The U.S. Army Reserve Scholar/Athlete Award — which recognizes academic and athletic achievement, as well as extracurricular involvement — went to Jennifer Bonander and Mason Olsen.
“Jennifer has seven varsity letters, two in tennis, three in basketball and two in track,” said tennis head coach Joe Asay in his introduction of Bonander. “She also has six academic letters with a 3.9 GPA.”
Olsen, voted the Panthers’ Most Valuable Offensive Player for the 2016 football season, is a four-year letter winner in football and track, an All-State selection in football and has been chosen to play in the 2017 Shrine Bowl this summer.
“When I think of Mason, I think of hard work,” said head basketball coach Chase Kistler. “His senior year he finally had his breakout season and realized what his potential was. It was amazing to watch him come out of his shell as a leader and as an athlete.”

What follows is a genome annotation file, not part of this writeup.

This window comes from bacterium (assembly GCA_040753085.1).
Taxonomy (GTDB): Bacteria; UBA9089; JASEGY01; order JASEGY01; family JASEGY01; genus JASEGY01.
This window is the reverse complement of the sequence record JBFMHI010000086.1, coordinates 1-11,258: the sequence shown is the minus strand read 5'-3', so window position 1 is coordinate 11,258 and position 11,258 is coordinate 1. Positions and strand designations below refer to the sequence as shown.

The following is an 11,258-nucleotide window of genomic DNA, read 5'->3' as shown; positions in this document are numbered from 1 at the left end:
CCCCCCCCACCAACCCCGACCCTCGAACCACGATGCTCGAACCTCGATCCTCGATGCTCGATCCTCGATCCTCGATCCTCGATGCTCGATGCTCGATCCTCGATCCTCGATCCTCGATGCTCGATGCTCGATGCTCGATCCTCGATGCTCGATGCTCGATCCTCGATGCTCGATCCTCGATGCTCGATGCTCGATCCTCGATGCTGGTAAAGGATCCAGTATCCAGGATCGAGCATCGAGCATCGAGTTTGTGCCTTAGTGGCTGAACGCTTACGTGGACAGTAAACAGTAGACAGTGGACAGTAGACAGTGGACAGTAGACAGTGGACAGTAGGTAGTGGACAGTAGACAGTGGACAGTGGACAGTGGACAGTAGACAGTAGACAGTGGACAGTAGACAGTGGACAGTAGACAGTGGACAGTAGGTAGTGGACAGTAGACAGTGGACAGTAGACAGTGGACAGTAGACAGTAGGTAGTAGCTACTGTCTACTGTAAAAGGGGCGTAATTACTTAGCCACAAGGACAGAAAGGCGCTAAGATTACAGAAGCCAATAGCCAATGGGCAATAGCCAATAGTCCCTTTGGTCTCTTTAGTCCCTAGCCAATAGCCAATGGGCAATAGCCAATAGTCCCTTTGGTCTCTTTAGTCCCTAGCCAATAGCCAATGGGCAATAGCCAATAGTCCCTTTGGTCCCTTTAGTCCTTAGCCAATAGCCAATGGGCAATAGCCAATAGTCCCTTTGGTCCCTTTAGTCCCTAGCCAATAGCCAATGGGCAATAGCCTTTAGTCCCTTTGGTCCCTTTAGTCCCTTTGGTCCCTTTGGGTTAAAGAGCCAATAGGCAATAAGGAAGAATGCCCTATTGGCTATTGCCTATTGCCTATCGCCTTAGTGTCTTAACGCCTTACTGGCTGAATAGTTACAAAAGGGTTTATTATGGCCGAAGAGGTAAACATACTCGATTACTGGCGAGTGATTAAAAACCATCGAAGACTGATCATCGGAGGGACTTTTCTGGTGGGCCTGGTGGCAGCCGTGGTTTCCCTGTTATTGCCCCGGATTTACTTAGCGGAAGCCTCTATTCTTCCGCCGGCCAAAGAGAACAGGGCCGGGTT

U.S. Marines Distinguished Athlete
The U.S. Marines Distinguished Athlete Award is given to those athletes recognized as having best exhibited the personal traits of courage, poise, self-confidence and leadership while performing as a varsity athlete. This year’s recipients were Dani Asay and Eli Briggs.
Asay earned two letters in volleyball and three letters in basketball during her PHS career and served as president of the Letter Club.
“Dani’s leadership is what really stood out to me,” said head volleyball coach Randi Bonander. “Even when she was on the bench, she was like an assistant coach to our team. There were so many times during volleyball and basketball games that she would put her arm around a younger teammate and explain things, or redirect them.”
Briggs, a four-year letter winner in football and wrestling and a two-year letter winner in track, was named to the 2016 All-State Football Team. He also finished fifth in the 3A State Wrestling Tournament this year. He will graduate with a 3.36 GPA.
“Although his love for the game was not commonly voiced from Eli, he consistently expressed it through his work ethic, coach-ability and physicality,” said head football coach Chanler Buck. “More often than not, a blue pickup was seen in the parking lot at 6 a.m., indicating the weight room was open. Eli was consistent in attending off-season training and bettering himself each day.”